"Why do computers stop and what can be done about it?"

Availability

Terminology

• Mean Time Between Failures (MTBF)
• Mean Time to Repair (MTTR)
• Availability: percentage of time the system is operational

• $$99.37\%$$ percentage availability over 10 days translates to 1.5 hours outage every 10 days on average (i.e. $$(1 - 99.37\%) \times 10 \times 24 = 1.51$$)
• Availability = MTBF / (MTBF + MTTR) = $$\frac{10*24}{(10*24 + 1.5)} = 0.9937$$
• If $$90\%$$ of servers are available $$90\%$$ of the time, overall availability could be $$81\%$$ (could be higher when using certain techniques)

Key to Availability

• If MTTR is zero, then Availability = MTTF/ (MTTF + 0) = 1
• We need to give the illusion of instantaneous repair
• Key idea: Modularize the system so that modules can be repaired “instantly”
• How to provide instant repair? Have a “hot” spare that can take over instantly
• We can analyze schemes to increase availability along several dimensions:

• CAPEX (one time capital expense)
• OPEX (on-going operating expenses)
• Increase in latency?
• Reduction in throughput?

Achieving High Availability

• Key ideas: modularity and redundancy
• Modularity: a failure within a module affects only that module

• von Neuman’s system required 20K replicas to achieve a MTBF of 100 years
• Why? No modularity
• Large combinations of modules were replicated
• Jim Gray’s algorithm (can have the system has MTBF in decades or centuries)

• Hierarchically decompose the system into modules
• Design each module to have MTBF > 1 year
• Make each module fail-fast
• Have a heart-beat message for each module so you know when it fails
• Have spare modules which pick up job of failed module. Failover to spare module should be quick.

Study of Failures

• Analyzed cause of failures over 7 months
• Study covers 2000 systems, 10M system hours
• 166 failures reported in this period
• 59 of these failures are “infant” failures - faulty hardware or new
• 42% of failures caused by system administration

• Includes software and hardware maintenance: 25%
• Operations: 9%, configuration: 8%
• 25% software failures, 18% hardware failures

• 14% of failures caused by environmental failures

• 9% power failures, 5% communication and facilities

Lessons from Tandem Study

• Key to high availability: tolerating human errors and operations failures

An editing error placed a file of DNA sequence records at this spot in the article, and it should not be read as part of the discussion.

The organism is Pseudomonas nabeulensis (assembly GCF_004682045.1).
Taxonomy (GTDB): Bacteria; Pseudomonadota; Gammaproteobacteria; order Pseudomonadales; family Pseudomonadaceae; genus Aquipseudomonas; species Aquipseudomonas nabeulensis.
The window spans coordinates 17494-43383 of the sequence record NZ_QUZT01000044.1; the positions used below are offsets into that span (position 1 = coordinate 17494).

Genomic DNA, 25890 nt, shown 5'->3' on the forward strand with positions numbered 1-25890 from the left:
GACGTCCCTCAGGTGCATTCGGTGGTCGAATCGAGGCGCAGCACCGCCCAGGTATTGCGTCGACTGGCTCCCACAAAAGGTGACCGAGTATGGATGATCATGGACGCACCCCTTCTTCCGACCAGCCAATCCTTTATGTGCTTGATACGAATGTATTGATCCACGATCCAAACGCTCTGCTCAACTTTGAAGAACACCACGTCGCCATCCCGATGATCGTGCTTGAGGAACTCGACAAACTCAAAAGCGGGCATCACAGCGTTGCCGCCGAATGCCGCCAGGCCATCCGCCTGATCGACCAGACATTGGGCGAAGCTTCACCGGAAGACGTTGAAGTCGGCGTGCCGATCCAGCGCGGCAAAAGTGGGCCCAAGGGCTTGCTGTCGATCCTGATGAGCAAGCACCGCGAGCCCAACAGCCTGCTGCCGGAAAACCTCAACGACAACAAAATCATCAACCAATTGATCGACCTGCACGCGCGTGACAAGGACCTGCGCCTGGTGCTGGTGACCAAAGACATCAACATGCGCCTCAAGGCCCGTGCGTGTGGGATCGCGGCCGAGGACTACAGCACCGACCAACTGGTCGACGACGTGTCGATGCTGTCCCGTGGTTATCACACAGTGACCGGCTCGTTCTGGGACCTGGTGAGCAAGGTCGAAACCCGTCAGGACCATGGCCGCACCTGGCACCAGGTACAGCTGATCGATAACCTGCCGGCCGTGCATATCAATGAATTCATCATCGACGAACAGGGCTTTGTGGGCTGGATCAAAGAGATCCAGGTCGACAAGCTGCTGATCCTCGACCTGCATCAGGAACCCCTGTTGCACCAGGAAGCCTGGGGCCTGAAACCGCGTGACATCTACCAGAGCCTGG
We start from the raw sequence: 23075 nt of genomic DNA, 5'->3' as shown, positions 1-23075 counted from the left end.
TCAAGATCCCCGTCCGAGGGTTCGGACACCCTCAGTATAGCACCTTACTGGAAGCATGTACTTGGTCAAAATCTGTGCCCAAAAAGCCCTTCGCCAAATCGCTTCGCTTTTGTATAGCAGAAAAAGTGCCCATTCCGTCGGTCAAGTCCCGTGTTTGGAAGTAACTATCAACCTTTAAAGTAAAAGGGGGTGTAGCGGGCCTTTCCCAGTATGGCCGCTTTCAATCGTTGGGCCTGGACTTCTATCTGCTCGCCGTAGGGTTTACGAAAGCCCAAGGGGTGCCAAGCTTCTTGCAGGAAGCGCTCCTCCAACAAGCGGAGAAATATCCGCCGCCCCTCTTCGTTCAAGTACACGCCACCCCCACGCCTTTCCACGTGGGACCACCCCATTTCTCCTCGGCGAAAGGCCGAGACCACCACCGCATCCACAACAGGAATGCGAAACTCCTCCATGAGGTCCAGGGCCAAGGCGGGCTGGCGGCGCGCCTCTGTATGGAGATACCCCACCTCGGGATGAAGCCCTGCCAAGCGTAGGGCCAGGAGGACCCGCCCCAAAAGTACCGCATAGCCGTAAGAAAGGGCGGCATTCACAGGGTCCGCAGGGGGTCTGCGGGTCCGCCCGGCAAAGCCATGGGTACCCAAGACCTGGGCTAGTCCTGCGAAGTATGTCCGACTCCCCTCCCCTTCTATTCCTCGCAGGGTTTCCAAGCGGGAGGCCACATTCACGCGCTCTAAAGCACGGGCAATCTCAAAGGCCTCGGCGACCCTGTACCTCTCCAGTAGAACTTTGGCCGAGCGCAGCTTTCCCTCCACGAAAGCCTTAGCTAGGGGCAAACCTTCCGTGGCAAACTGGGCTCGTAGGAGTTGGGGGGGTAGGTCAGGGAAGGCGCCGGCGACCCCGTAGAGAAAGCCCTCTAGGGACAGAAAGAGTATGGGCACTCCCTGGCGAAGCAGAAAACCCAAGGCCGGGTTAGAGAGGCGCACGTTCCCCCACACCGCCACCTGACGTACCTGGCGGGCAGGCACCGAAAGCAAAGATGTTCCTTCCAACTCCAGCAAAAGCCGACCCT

• Need to design systems to have:

• Minimal configuration
• Minimal maintenance
• Simple, consistent interfaces
• New systems often have higher failure rate

• Need time to work out these bugs
• Do not deploy systems until they become stable
• Jim Gray suggests:

• Do regular hardware maintenance
• Delay software upgrades as long as possible, allow them time to become mature
• Only patch a bug if it is causing outages

Software Fault Tolerance

• Applying lessons from before:

• Software modularity through processes and messages
• Fail-fast software modules
• Process-pairs to handle transient faults
• Transactions
• Underlying assumption: software faults are transient

• Why? The hard software faults would have been removed in testing and quality assurance checks

Containing Software Faults

• Two main approaches:

• Static checking checks the code before it is even run

• Conservative checking
• May throw up lots of false positives
• Dynamic checking checks code that is executed

• Has lower false positives
• Might not catch all bugs, especially in rarely run code paths

Fail Fast Software

• In today’s terms, lots of assert conditions in the code

• Linux kernel is filled with PANIC calls. If something goes wrong, print the stack trace and kill the kernel.

Process Pairs

• When one process fails, the other process takes over
• Types of process pairs:

• Lockstep: both execute every instruction
• Checkpointing: primary occasionally checkpoints its state, which is copied over to backup

• Variants: Delta Checkpointing, Kernel Checkpointing
• Persistence: backup gets all its knowledge from persistent storage

• Need to ensure persistent storage is not inconsistent

Transactions

• Provide the ACID property: atomicity, consistency, isolation, durability
• Jim Gray argues for persistent process pairs combined with transactions

• Implemented in the Encompass system

Fault-Tolerant Communication

• Key idea: sessions and sequence numbers
• Same idea used in TCP
• Sequence numbers used to identify duplicate and lost messages